He who supplies seed to the sower and bread for food will supply and multiply your resources and increase the harvest of your righteousness. You will be enriched in every way for great generosity, which through us will produce thanksgiving to God; for the rendering of this service not only supplies the wants of the saints but also overflows in many thanksgivings to God. (2 Corinthians 9:10-12)

The divine seed, the Word of God, grows in us and allows us to bear fruit – to ourselves create seeds which we then can distribute.  God wants us to be so fruitful, and our faithfulness in the parish community, our giving in Church in part of the fruit which we bear for God.

Or sometimes the seed remains dormant in us prepared for growth, despite our choices and behavior.  This gives each of us and the entire world great hope.  No matter how bad the soil of our heart, or no matter how bad another person appears to us, as long as we are alive or as long as that other person lives, there is in him or her or in us that seed and hope of salvation.  The parable of the sower is a parable of hope for ourselves and for the entire world.  Even poor soil can be amended to become bring forth a crop.  Maybe not as rich a crop as other soil, but it can produce a blessing.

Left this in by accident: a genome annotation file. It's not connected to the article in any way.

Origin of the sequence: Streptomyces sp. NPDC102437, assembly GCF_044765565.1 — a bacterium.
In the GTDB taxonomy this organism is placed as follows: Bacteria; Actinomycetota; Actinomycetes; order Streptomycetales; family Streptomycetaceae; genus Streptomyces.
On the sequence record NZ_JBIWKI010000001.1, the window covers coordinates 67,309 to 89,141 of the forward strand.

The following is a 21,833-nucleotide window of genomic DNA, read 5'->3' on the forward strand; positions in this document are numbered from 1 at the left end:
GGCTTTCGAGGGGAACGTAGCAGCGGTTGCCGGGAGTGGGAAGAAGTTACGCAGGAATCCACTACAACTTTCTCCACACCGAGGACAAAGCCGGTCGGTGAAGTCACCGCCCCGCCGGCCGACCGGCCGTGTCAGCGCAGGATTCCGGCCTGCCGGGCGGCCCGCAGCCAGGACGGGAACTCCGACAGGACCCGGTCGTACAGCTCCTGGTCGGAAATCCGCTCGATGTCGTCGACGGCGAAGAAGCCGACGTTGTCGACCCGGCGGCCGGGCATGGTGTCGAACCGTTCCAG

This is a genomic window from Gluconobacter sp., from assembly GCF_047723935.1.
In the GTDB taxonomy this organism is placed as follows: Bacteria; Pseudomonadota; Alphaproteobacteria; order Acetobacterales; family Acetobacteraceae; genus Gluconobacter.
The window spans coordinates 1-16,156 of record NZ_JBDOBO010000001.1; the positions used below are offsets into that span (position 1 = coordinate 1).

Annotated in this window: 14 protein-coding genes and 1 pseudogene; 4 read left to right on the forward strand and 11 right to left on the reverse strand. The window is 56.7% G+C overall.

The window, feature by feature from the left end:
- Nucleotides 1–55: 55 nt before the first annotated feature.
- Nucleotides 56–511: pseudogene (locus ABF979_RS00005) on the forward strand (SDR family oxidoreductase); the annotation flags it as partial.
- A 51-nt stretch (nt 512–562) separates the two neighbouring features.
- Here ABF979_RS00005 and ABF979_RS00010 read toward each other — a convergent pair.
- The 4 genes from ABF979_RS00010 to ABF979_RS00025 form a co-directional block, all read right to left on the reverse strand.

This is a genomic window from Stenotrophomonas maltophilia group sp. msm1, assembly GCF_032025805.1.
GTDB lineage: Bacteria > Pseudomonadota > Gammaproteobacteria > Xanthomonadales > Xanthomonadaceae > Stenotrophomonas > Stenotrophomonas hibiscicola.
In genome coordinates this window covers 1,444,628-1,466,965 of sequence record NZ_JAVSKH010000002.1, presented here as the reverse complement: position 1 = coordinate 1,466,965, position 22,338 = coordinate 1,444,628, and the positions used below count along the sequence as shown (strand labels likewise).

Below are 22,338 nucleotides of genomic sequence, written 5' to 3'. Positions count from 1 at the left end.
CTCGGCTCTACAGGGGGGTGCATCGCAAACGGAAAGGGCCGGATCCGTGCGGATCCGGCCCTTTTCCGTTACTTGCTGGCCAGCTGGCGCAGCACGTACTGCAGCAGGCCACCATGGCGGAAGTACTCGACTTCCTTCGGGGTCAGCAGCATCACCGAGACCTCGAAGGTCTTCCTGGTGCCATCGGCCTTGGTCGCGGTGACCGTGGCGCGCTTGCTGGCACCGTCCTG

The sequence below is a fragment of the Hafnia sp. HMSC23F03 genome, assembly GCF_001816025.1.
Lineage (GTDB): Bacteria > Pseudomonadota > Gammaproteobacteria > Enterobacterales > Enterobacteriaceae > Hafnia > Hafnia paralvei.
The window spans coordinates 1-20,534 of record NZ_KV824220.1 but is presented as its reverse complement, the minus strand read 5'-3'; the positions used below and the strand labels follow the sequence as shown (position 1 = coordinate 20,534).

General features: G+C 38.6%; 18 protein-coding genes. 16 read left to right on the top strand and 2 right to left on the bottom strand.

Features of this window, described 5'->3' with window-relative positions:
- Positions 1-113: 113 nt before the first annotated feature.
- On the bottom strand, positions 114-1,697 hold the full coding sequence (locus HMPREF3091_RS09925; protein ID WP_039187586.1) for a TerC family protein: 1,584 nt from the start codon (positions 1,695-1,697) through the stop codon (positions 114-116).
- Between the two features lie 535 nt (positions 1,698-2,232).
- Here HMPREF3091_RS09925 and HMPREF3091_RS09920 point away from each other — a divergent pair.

Knowing that the divine seed, the Word of God, is implanted in our hearts, minds and souls, is good reason for us to meditate on what it will take for that seed to gestate in us and produce fruit.  A good mother when she is pregnant takes precious care of that fertilized seed that is implanted in her womb.  She often organizes her life around and in relationship to the seed she bears within her, even though this seed is just a tiny part of her life.  So all of us can learn from the pregnant mother how to care for the seed of God in each of us.

Motherhood is more than something we remember on Mother’s Day.  And the sanctity of human life is more than something we call to mind when we hear Roe V Wade.  Both motherhood and the unborn child are good images for us to understand our relationship to the Word of God.